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William H. Klein and Hal J. Bloom

Abstract

The relations between monthly precipitation in each of 60 climate divisions in the contiguous United States and the simultaneous field of monthly mean 700 mb height over North America and vicinity were investigated for both frequency and amount by applying a stepwise forward regression procedure to 30 years of data from January 1951 to December 1980. For winter, a good grid for specifying precipitation from 700 mb heights was found to consist of 79 points located every 5° of latitude from 20°–60°N and every 10° of longitude from 45°–150°W. Best results were obtained by expressing all data as ordinary anomalies and by pooling all cases for December, January and February. Fitting monthly totals by a gamma distribution and classifying into 21 percentiles gave as good results as those obtained by any other transformation of precipitation amount, with almost 42 percent of the precipitation variance, nationwide, explained by less than 3 heights. However, this was not as good as the 45 percent explained for precipitation frequency. For both frequency and amount, precipitation was specified best along the West Coast and worst just east of the Continental Divide. The assumption of a linear relation between monthly precipitation and the 700 mb height field was tested by constructing composite maps for dry and wet weather. Visual comparisons indicated that the linearity assumption is a good approximation for both frequency and amount. Likewise, relations between the large scale circulation and monthly precipitation are similar for frequency and amount.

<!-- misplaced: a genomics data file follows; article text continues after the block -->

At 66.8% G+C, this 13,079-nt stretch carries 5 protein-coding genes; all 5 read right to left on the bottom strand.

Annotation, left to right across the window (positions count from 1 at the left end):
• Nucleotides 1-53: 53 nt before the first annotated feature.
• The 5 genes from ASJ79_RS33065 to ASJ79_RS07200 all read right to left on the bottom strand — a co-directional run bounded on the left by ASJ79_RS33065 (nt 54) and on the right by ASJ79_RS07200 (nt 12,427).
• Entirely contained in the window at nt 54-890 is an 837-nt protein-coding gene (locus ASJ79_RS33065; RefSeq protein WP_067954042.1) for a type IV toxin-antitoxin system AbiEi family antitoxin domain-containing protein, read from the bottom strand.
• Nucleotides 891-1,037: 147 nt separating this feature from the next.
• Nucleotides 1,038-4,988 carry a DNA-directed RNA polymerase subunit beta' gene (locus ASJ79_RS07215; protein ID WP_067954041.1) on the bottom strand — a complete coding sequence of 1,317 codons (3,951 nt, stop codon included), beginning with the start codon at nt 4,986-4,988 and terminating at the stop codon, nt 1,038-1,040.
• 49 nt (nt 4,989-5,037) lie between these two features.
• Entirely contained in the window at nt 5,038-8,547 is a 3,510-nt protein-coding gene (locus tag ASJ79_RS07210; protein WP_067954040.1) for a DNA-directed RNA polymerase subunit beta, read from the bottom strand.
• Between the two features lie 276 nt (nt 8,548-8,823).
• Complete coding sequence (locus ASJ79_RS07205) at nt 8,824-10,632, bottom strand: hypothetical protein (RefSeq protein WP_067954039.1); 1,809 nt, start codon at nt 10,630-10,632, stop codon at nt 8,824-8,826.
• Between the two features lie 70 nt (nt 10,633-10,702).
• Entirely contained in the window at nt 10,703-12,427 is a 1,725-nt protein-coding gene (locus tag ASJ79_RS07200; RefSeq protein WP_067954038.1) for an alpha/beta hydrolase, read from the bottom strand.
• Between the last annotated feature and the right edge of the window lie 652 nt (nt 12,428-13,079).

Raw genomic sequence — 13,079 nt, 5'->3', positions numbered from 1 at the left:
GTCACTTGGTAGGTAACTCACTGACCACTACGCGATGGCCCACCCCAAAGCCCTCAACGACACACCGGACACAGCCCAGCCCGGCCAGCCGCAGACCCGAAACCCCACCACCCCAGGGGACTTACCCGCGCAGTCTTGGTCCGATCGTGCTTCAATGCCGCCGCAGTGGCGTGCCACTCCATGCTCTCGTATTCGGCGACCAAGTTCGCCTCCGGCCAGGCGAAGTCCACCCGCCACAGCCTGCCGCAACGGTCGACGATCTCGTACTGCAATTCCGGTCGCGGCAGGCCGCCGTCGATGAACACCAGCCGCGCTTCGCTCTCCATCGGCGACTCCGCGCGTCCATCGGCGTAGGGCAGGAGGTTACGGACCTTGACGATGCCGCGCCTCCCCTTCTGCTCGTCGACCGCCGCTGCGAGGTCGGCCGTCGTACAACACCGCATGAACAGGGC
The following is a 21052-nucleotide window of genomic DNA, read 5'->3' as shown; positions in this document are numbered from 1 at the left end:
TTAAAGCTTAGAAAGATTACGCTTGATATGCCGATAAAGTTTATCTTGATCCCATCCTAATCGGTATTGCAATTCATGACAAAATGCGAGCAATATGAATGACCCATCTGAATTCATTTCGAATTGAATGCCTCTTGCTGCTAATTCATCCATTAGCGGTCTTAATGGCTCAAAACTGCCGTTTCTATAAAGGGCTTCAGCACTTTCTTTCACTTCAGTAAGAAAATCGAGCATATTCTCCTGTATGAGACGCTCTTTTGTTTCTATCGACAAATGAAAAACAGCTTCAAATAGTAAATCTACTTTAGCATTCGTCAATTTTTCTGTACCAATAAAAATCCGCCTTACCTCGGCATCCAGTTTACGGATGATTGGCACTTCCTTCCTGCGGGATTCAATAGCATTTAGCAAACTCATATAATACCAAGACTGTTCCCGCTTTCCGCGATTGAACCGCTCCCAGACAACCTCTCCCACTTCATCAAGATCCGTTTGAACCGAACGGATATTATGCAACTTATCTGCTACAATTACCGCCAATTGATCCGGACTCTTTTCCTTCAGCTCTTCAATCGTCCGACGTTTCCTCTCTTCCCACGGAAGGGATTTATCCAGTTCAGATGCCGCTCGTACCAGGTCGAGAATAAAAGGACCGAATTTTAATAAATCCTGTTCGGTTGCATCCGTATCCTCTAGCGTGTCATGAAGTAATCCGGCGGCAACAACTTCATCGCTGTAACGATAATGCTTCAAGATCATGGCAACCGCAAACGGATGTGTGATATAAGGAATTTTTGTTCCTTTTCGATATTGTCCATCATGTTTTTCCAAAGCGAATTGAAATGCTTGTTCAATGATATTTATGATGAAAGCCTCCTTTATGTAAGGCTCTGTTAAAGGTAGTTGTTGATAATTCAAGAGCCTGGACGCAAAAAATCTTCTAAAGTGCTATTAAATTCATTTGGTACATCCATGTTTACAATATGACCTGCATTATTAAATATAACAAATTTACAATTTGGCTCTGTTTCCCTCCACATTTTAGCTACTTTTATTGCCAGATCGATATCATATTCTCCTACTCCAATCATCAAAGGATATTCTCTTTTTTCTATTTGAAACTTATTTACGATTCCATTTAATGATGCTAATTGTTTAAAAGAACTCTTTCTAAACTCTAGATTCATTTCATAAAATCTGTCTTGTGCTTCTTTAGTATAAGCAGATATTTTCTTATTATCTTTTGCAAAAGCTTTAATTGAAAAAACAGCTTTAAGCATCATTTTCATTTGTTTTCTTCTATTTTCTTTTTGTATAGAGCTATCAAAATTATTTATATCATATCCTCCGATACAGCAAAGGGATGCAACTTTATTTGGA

During the summer months of June, July and August, the percent of precipitation variance explained by the concurrent 700 mb height field was only 30% for amount and 37% for frequency on a nationwide basis. Poorer specification during summer than winter may be attributed to the frequent occurrence of convective and localized precipitation at that time. During both seasons, and for both frequency and amount, averaging the precipitation within coherent regions selected by factor analysis explained 12–13% more of its variance than yielded by individual divisions within each region. Thus, spatial smoothing minimizes small scale and random effects and significantly improves the relations between precipitation and the scale circulation.

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William H. Klein and Hal J. Bloom

Abstract

This paper describes an operational system for specifying monthly precipitation amounts in the contiguous United States from the concurrent 700-mb monthly mean height field over North America and adjacent oceans. Multiple regression equations are derived for each month of the year at 60 climate divisions by applying a quasi-objective, forward selection procedure to 30 yr of data for 1951–80. The resulting specification equations explain an average of 37% of the precipitation variance, but values range from 70% along the Pacific Coast in January to 10% in southern New England in July. When applied to prognostic 700-mb charts for 1987 and 1988, the equations have shown more skill than persistence but less skill than official monthly outlooks.

Four attempts to improve the specifications are discussed. Best results were obtained by screening the mean precipitation amounts within 10–12 coherent regions, selected by factor analysis, instead of 60 smaller climate divisions. This procedure raised the explained precipitation variance during each month of the year, with a mean increase of almost 11%. The average increases of explained variance produced by the other attempts were about 4% for precipitation frequency instead of amounts, 2% for seasonal instead of monthly means, and 1% for previous precipitation and variables derived from 700-mb heights as additional predictors. Consequently, average precipitation amounts within large coherent regions are now being specified routinely and used as additional guidance at the Climate Analysis Center.

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